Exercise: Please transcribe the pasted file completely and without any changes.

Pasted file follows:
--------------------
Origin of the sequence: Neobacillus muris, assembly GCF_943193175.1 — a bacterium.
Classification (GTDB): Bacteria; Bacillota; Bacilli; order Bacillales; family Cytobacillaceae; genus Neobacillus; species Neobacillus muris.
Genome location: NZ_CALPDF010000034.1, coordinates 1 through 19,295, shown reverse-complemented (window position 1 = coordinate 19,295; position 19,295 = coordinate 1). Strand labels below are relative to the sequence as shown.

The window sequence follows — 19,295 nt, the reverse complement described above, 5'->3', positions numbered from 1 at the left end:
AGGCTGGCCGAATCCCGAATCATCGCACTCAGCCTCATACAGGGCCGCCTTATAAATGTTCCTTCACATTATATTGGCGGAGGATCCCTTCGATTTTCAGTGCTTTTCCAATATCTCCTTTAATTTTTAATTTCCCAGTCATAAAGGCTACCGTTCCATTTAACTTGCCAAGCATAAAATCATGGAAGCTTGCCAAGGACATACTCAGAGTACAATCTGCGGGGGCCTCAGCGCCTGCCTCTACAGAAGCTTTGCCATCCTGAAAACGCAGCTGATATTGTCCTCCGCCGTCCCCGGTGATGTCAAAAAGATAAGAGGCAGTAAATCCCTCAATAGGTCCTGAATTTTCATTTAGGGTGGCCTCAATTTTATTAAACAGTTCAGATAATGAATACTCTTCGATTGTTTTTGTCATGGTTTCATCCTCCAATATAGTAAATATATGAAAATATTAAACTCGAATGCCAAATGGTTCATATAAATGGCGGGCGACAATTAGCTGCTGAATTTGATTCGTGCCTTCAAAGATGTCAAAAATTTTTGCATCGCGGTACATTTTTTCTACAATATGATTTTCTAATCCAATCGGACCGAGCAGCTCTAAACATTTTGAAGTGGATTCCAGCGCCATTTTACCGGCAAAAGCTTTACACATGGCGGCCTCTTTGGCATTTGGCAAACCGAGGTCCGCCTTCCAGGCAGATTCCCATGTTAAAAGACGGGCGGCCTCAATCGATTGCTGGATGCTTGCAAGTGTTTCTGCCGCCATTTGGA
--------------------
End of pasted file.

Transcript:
Origin of the sequence: Neobacillus muris, assembly GCF_943193175.1 — a bacterium.
Classification (GTDB): Bacteria; Bacillota; Bacilli; order Bacillales; family Cytobacillaceae; genus Neobacillus; species Neobacillus muris.
Genome location: NZ_CALPDF010000034.1, coordinates 1 through 19,295, shown reverse-complemented (window position 1 = coordinate 19,295; position 19,295 = coordinate 1). Strand labels below are relative to the sequence as shown.

The window sequence follows — 19,295 nt, the reverse complement described above, 5'->3', positions numbered from 1 at the left end:
AGGCTGGCCGAATCCCGAATCATCGCACTCAGCCTCATACAGGGCCGCCTTATAAATGTTCCTTCACATTATATTGGCGGAGGATCCCTTCGATTTTCAGTGCTTTTCCAATATCTCCTTTAATTTTTAATTTCCCAGTCATAAAGGCTACCGTTCCATTTAACTTGCCAAGCATAAAATCATGGAAGCTTGCCAAGGACATACTCAGAGTACAATCTGCGGGGGCCTCAGCGCCTGCCTCTACAGAAGCTTTGCCATCCTGAAAACGCAGCTGATATTGTCCTCCGCCGTCCCCGGTGATGTCAAAAAGATAAGAGGCAGTAAATCCCTCAATAGGTCCTGAATTTTCATTTAGGGTGGCCTCAATTTTATTAAACAGTTCAGATAATGAATACTCTTCGATTGTTTTTGTCATGGTTTCATCCTCCAATATAGTAAATATATGAAAATATTAAACTCGAATGCCAAATGGTTCATATAAATGGCGGGCGACAATTAGCTGCTGAATTTGATTCGTGCCTTCAAAGATGTCAAAAATTTTTGCATCGCGGTACATTTTTTCTACAATATGATTTTCTAATCCAATCGGACCGAGCAGCTCTAAACATTTTGAAGTGGATTCCAGCGCCATTTTACCGGCAAAAGCTTTACACATGGCGGCCTCTTTGGCATTTGGCAAACCGAGGTCCGCCTTCCAGGCAGATTCCCATGTTAAAAGACGGGCGGCCTCAATCGATTGCTGGATGCTTGCAAGTGTTTCTGCCGCCATTTGGA